Kuala Lumpur may not be Paris, and we may not yet be ready for fashion photographer Helmut Newton’s nudes, but to ban ballet seems a very unsophisticated thing to do.
I WAS in Paris recently and with some free time one Sunday afternoon, I decided to see an exhibition at the Grand Palais, one of the city’s many museums.
My husband had suggested I go and see the retrospective of the work of the famous fashion photographer Helmut Newton who died in 2004.
Although Newton’s job was to showcase the designs of fashion designers like Yves St Laurent, he had a very particular vision of how he presented the clothes.
Invariably, his models are beautiful, strong, even athletic, women. Not for him any coy poses, his photos show women in almost confrontational stances.
That cold spring afternoon the line to see the Newton show snaked down the street.
Young and old, Parisians and tourists shivered for up to two hours to hand over €11 (RM44) for entry to the exhibition.
Inside, they were met with a huge exhibition, dozens of photos throughout his long career as well as a video made by his wife, June.
They were also greeted with literally huge works.
Gigantic photos lined the walls of some of the exhibition rooms, almost all of them of nude women, full frontal, standing tall and proud.
Unflinching and powerful, the exhibit has generated some debate as to whether Newton was a misogynist or a feminist.
I am inclined, having viewed the entire exhibition, to think he was the latter, albeit an unconscious one.
As I toured the exhibition, I watched the crowd as much as I looked at the photographs.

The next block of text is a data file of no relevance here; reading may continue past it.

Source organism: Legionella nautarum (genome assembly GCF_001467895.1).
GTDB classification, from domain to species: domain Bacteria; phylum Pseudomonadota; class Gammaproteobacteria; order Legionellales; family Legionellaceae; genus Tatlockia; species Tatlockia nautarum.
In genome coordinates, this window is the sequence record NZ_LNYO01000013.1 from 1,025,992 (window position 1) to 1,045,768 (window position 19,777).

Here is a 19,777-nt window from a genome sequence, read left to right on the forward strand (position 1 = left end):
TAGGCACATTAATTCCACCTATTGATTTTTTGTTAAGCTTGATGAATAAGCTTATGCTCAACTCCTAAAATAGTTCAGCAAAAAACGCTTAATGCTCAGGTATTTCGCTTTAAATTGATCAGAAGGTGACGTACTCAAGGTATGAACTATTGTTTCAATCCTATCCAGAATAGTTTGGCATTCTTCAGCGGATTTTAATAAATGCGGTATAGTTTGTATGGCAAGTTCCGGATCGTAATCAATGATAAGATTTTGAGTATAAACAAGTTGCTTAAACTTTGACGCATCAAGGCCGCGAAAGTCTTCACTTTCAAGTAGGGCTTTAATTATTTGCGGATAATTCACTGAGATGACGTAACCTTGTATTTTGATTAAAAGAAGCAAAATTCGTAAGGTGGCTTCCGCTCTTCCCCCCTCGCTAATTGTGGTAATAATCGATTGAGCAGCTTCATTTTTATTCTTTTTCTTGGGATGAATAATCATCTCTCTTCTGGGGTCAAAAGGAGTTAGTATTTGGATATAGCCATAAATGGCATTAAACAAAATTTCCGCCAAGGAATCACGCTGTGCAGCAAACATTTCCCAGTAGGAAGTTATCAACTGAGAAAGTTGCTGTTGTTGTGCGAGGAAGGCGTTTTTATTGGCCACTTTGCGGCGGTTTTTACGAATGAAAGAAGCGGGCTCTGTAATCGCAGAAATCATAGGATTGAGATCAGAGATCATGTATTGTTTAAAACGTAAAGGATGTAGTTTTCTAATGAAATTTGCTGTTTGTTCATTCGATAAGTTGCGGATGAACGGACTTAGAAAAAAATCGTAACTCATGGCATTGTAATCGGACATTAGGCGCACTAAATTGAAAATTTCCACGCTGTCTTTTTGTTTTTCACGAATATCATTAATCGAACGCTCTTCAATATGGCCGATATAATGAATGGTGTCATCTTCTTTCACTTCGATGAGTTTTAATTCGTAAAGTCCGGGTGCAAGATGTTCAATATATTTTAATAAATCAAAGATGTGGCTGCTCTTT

People treated the show with the same respect as they would an exhibition of the Old Masters.
They knew this was art and the work of a great photographer.
They paid good money to view this.
Confronted with the nudes, nobody sniggered or threw up their hands in horror.
Nobody ran out of the room screaming in moral indignation.
I have read no reports of anyone being inspired to rape anyone after being exposed to Newton’s work. There were no protests outside the museum.
There could be several explanations for the calm Parisian reaction to Newton.
Some might say that they are so morally degenerate that they have become immune to the sight of such full frontal nudity.
On the other hand, we can also say that the French are such mature and sophisticated people that they know when something is art and, therefore, worthy of respect, and when something is sleazy and pornographic and, therefore, is not.
Those who may disapprove always have the option of saving their money and staying home.
I flew home from the cold weather in Paris to the heat of home to find myself transported to another world, not just meteorologically.
While thousands of Parisians queued to view Newton’s exhibition, back home, a troupe of classical ballet dancers, fully dressed ones, were banned from performing in Malaysia to a much smaller but also paying audience.
Kuala Lumpur may not be Paris, and we may not yet be ready for Newton’s nudes.
After all, some years ago, an exhibition of Ferdinand Botero’s fat nude sculptures was axed in case some of us got too excited by the sight of giant breasts and bums.
But still, to ban ballet seems a very unsophisticated thing to do.
After all we have dozens of little girls dressing up in tutus for their ballet lessons every weekend.
I myself did ballet as a tiny tot. I don’t think my parents were setting me up for a life of immorality when they sent me to ballet class.
But the point is really this: why should the authorities decide for us what or who we should or should not see?
Especially when we are talking about paying money to attend such shows.
By that alone, the audience is limited and, therefore, whatever alleged “immoral” impact our authorities imagine would naturally be severely curtailed.
Nobody is being forced to watch anything.
Even though the ban has subsequently been lifted, the damage has already been done.
Is it too much to ask that there be a stop to this nonsense?
We are fast gaining a reputation as a place that no artiste wants to come to. But more importantly, why should people who know nothing censor culture and the arts?
In a country where a movie about a rapist is celebrated, why do we censor dance performances, women singers and men who are simply not macho?
Which is more harmful?
Or are even our arts censors keeping one eye on the elections, and somehow imagine that ballet would be an issue we should vote on?